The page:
Psyche is powered by Vocal creators. You support Christina Scanlon by reading, sharing and tipping stories... more

Psyche is powered by Vocal.
Vocal is a platform that provides storytelling tools and engaged communities for writers, musicians, filmmakers, podcasters, and other creators to get discovered and fund their creativity.

How does Vocal work?
Creators share their stories on Vocal’s communities. In return, creators earn money when they are tipped and when their stories are read.

How do I join Vocal?
Vocal welcomes creators of all shapes and sizes. Join for free and start creating.

To learn more about Vocal, visit our resources.

Show less

Mental Illness Is a Prison

Even the strongest people can crumble under its grip.

I’ll be the first to admit that I’m not okay. Every thought that runs through my head is plagued by thoughts of just ending my life. I have periods when I’m completely fine, and then other times I enter this black hole of sadness with no way out. I feel nothing. Every bad decision, every single interaction I’ve had is corrupted into sadness. It’s a vicious cycle with no end.

I go to therapy every other week to air out my frustrations and find solutions to silencing the negative voices in my head; sometimes it works, sometimes it makes it worse. I know I’m not a bad person, I have flaws like everyone else; problems like everyone else. Here’s the thing about mental illness: It’s unpredictable. You never know how you’re going to feel that day—and add Depression along with Anxiety to the mix—it’s your own personal hell.

Lately, I’ve been feeling really depressed—worthless, unloved. I always hear people complain about going to work and making money to pay their rent, and it makes me incredibly sad because I can’t work. The wiring in my head is all screwed up, and even thinking about filling out a job application is prone to give me an anxiety attack. I’m afraid to leave my house. I’ve become a hermit. Granted, I do leave the house when errands need to be done, that’s the only time the anxiety doesn’t get the best of me, because I have a mission, a purpose: To make sure I have essentials needed for everyday living. Other times, I tend to hide in my house from the outside world, my brain has convinced me that I’ll come to harm psychologically somehow if I dare step outside of my safe apartment.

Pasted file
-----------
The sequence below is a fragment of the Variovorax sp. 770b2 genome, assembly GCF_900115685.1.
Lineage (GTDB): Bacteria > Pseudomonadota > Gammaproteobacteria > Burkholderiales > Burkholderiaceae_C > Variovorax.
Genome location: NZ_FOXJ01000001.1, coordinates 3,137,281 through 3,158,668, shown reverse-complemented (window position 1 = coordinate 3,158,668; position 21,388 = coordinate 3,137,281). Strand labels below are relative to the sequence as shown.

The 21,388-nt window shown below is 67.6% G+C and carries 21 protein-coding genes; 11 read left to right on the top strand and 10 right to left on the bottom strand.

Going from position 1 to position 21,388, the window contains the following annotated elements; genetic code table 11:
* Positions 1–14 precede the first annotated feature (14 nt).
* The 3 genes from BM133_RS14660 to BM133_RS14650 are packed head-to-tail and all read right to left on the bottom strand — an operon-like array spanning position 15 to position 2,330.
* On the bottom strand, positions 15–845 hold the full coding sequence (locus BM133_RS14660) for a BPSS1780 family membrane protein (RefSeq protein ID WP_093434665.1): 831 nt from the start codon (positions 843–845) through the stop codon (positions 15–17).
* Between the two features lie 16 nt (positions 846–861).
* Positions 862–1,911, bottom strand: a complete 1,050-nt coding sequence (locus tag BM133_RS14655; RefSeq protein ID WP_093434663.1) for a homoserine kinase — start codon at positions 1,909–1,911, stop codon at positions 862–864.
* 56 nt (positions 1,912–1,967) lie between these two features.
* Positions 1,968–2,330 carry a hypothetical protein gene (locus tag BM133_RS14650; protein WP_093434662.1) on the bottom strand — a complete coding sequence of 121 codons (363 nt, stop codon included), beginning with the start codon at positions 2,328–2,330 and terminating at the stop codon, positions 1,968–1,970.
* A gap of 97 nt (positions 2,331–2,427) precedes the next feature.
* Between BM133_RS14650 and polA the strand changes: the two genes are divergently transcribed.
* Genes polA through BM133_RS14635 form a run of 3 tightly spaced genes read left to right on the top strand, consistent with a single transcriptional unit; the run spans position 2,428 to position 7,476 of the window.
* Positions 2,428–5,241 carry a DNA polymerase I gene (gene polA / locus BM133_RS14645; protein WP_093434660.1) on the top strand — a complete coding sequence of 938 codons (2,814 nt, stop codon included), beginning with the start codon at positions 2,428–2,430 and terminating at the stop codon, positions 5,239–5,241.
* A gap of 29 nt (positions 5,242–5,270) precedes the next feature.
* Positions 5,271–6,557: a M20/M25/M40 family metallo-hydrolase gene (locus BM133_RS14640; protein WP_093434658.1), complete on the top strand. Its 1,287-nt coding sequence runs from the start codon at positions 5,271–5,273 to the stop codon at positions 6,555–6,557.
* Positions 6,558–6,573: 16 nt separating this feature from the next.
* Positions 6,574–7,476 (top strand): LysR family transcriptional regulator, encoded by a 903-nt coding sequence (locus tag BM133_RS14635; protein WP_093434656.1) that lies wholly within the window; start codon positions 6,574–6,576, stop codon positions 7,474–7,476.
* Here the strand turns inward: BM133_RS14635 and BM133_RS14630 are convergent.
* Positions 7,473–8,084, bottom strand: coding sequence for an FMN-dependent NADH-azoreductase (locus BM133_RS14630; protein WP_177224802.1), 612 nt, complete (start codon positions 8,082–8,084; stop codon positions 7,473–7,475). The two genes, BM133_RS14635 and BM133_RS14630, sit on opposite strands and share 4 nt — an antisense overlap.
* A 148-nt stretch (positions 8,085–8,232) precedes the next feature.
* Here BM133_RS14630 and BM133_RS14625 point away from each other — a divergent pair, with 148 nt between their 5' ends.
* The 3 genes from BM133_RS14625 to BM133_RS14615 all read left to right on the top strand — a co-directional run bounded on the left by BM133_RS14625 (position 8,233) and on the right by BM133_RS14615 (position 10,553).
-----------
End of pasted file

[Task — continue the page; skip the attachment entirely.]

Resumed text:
I recently went out to a Walmart I used to work at back in 2012. It took everything in me not to run out screaming. It was a very toxic work environment that left a very negative, lasting impression upon my psyche. A part of my brain thinks there is good in everyone I come across. This is not the case with this place. It gave me severe PTSD that I sometimes have nightmares about. The whole three months I worked there, I had to endure nasty attitudes from not only customers, but my coworkers. I’m a naturally nice person, but this whole job—and the environment this job resided—drained me. I lost the will to come to work, and my depression got worse. The negativity got into my head, adding fuel to the fire.

As mentioned, the residing thoughts over the past three weeks made me face my demons. A few times, I actually contemplated suicide, but there’s a little voice somewhere within my brain that shuts that thought down completely and I’m fine. Something keeps telling me everything is going to be okay. I know that I’m a strong person, but when you’re plagued with memories and thoughts of the past, it tends to mess with you psychologically. I can’t count how many regrets, bad decisions, failed friendships come to me in a flashback, making me a complete mess. I just want the bad memories to stop. I just want to forget, but forgetting is the problem. It doesn’t solve anything. It just puts it on the back burner to be relived later on. It’s a countless loop.

Writing helps me significantly. It lets me release all the stress I’ve been feeling. It helps me to forget for even a time. It’s as if I’m letting go of what’s bothering me, even for a little bit. I consider it a part of therapy that helps me heal and let me know that I’ll be okay.

Now Reading
Mental Illness Is a Prison
Read Next
I'm Really Not Okay